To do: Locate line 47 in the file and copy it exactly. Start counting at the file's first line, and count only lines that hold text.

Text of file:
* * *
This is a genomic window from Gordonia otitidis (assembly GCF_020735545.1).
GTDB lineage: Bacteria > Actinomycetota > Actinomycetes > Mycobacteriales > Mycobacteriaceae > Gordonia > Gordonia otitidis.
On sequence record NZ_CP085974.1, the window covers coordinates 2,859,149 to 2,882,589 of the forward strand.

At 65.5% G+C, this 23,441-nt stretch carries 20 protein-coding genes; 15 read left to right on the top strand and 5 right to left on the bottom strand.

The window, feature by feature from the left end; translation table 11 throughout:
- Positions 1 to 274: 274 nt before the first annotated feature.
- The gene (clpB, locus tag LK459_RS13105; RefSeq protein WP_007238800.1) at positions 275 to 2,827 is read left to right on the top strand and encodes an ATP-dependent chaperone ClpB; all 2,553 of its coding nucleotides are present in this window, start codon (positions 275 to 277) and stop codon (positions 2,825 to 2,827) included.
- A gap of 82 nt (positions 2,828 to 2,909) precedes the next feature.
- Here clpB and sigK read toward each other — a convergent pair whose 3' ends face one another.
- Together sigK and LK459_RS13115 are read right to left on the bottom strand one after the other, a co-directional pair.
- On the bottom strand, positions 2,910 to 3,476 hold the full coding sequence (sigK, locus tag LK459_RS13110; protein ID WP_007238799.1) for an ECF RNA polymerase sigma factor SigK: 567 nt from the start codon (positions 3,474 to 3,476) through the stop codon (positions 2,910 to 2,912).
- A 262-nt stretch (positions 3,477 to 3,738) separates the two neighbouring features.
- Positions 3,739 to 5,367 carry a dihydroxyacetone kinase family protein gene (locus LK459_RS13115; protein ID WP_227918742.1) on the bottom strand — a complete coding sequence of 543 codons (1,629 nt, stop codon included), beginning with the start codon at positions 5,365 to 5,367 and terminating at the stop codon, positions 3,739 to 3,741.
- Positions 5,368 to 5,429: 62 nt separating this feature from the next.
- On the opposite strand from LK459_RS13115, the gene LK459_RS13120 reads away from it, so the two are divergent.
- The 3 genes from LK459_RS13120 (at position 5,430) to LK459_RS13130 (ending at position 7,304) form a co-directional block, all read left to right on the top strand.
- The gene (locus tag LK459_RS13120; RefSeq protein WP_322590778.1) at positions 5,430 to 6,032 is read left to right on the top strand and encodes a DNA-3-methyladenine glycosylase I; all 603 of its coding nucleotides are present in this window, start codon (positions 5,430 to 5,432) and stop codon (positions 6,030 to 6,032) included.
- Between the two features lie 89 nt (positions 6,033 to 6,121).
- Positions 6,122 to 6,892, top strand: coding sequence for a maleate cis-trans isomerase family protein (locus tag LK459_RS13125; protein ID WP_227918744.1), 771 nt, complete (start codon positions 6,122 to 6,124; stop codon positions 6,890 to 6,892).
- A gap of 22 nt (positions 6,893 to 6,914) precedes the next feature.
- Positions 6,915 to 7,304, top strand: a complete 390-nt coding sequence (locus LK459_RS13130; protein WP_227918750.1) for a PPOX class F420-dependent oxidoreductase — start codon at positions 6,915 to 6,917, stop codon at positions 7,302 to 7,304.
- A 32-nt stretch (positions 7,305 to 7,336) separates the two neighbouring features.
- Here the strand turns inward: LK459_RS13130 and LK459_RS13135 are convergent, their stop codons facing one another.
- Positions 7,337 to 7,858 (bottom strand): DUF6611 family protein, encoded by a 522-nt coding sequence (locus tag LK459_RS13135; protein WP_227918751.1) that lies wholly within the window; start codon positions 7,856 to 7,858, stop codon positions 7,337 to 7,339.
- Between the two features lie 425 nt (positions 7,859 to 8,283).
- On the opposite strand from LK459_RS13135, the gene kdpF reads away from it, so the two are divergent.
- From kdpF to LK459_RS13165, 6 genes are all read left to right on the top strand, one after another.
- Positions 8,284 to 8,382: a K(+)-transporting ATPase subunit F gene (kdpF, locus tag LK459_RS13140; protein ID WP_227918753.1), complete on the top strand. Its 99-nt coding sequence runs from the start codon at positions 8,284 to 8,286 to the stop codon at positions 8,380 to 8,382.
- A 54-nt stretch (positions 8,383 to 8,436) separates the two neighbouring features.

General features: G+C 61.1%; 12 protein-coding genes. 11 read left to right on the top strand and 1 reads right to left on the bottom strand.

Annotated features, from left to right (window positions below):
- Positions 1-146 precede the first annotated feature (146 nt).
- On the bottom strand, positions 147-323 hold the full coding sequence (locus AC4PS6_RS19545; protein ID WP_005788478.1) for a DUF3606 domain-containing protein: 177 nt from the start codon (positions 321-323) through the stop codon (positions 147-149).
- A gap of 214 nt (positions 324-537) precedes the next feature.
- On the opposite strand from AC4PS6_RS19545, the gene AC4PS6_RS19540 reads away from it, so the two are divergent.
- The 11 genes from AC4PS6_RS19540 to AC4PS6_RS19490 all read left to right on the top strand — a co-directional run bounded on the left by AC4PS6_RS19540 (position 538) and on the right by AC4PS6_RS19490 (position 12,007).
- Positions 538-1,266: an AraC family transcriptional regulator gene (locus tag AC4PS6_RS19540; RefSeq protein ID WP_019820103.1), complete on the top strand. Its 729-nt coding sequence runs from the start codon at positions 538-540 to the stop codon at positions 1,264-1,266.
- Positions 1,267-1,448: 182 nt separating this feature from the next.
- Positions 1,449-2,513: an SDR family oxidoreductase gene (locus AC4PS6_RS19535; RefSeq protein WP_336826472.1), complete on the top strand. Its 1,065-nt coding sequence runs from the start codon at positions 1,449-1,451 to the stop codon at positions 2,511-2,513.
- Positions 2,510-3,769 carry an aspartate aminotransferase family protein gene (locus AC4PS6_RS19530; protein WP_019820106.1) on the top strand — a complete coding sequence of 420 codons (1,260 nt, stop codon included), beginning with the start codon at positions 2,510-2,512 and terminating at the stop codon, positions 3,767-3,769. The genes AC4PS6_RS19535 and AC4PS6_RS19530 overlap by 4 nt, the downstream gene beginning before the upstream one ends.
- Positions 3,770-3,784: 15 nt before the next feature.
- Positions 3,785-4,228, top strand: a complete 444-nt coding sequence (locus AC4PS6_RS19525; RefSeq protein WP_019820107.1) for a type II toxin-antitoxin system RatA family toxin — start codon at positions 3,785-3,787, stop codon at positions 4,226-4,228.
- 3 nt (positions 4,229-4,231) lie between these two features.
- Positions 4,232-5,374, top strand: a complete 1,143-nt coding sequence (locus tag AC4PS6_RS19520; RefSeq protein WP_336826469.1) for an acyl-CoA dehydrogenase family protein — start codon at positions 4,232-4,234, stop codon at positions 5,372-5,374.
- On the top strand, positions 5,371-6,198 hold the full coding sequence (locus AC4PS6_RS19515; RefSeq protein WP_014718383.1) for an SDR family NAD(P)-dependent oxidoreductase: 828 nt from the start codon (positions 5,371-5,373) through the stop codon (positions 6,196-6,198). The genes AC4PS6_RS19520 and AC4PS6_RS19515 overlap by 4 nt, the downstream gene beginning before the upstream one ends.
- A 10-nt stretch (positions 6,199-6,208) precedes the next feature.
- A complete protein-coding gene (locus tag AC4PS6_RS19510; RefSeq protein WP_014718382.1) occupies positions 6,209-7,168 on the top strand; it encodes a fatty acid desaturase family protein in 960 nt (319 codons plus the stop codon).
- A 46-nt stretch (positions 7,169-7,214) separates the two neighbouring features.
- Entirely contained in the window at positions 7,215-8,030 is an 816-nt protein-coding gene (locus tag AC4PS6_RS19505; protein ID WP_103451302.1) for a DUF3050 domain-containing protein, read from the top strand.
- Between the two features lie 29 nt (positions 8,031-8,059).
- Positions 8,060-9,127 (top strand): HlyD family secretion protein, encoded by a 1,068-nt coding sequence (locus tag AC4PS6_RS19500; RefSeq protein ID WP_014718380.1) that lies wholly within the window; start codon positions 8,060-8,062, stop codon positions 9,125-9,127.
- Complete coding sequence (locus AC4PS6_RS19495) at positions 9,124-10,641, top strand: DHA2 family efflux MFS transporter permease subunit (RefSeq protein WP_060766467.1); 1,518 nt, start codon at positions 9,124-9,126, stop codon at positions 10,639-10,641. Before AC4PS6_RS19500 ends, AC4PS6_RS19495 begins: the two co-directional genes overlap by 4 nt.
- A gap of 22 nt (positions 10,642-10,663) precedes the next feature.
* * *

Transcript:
- A complete protein-coding gene (locus tag AC4PS6_RS19510; RefSeq protein WP_014718382.1) occupies positions 6,209-7,168 on the top strand; it encodes a fatty acid desaturase family protein in 960 nt (319 codons plus the stop codon).